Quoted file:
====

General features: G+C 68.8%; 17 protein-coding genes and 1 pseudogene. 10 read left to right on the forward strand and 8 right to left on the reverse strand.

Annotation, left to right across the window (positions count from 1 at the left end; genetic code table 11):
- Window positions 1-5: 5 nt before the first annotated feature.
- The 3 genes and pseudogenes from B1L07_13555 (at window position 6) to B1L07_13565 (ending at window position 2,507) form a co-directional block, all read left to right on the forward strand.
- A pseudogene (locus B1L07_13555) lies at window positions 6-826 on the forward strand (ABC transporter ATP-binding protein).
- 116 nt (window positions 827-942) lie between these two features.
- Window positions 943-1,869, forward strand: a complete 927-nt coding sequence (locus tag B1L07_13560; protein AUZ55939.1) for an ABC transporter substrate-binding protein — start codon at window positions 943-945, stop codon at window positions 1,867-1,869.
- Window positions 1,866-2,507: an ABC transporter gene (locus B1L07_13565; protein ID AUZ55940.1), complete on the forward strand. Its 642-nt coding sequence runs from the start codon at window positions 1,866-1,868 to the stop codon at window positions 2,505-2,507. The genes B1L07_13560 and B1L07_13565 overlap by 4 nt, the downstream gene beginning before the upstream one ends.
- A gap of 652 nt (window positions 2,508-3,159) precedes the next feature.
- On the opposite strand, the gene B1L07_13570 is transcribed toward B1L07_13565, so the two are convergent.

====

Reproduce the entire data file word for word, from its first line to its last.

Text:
General features: G+C 68.8%; 17 protein-coding genes and 1 pseudogene. 10 read left to right on the forward strand and 8 right to left on the reverse strand.

Annotation, left to right across the window (positions count from 1 at the left end; genetic code table 11):
- Window positions 1-5: 5 nt before the first annotated feature.
- The 3 genes and pseudogenes from B1L07_13555 (at window position 6) to B1L07_13565 (ending at window position 2,507) form a co-directional block, all read left to right on the forward strand.
- A pseudogene (locus B1L07_13555) lies at window positions 6-826 on the forward strand (ABC transporter ATP-binding protein).
- 116 nt (window positions 827-942) lie between these two features.
- Window positions 943-1,869, forward strand: a complete 927-nt coding sequence (locus tag B1L07_13560; protein AUZ55939.1) for an ABC transporter substrate-binding protein — start codon at window positions 943-945, stop codon at window positions 1,867-1,869.
- Window positions 1,866-2,507: an ABC transporter gene (locus B1L07_13565; protein ID AUZ55940.1), complete on the forward strand. Its 642-nt coding sequence runs from the start codon at window positions 1,866-1,868 to the stop codon at window positions 2,505-2,507. The genes B1L07_13560 and B1L07_13565 overlap by 4 nt, the downstream gene beginning before the upstream one ends.
- A gap of 652 nt (window positions 2,508-3,159) precedes the next feature.
- On the opposite strand, the gene B1L07_13570 is transcribed toward B1L07_13565, so the two are convergent.